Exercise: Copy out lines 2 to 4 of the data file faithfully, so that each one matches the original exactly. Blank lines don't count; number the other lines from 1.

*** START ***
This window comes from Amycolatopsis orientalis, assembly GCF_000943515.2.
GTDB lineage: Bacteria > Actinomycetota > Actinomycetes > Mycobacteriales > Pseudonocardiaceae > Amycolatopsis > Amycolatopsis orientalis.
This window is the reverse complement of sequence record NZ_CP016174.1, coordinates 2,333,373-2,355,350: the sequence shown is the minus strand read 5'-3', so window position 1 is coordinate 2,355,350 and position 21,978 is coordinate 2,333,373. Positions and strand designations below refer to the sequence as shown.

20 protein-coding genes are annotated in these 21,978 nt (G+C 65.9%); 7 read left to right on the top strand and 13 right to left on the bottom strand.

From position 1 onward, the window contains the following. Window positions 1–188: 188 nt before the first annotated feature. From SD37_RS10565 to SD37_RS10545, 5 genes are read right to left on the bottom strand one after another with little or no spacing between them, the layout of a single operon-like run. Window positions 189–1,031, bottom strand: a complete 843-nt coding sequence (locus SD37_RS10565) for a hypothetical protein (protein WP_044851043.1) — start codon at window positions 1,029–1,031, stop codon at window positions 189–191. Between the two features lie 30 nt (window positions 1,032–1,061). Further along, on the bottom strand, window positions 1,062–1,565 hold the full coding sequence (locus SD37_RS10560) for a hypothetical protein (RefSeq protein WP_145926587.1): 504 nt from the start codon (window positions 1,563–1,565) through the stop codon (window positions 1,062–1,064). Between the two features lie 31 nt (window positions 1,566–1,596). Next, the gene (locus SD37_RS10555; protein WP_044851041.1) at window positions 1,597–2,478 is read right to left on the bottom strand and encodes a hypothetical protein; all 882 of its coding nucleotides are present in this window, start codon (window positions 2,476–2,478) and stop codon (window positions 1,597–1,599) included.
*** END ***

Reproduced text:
GTDB lineage: Bacteria > Actinomycetota > Actinomycetes > Mycobacteriales > Pseudonocardiaceae > Amycolatopsis > Amycolatopsis orientalis.
This window is the reverse complement of sequence record NZ_CP016174.1, coordinates 2,333,373-2,355,350: the sequence shown is the minus strand read 5'-3', so window position 1 is coordinate 2,355,350 and position 21,978 is coordinate 2,333,373. Positions and strand designations below refer to the sequence as shown.

20 protein-coding genes are annotated in these 21,978 nt (G+C 65.9%); 7 read left to right on the top strand and 13 right to left on the bottom strand.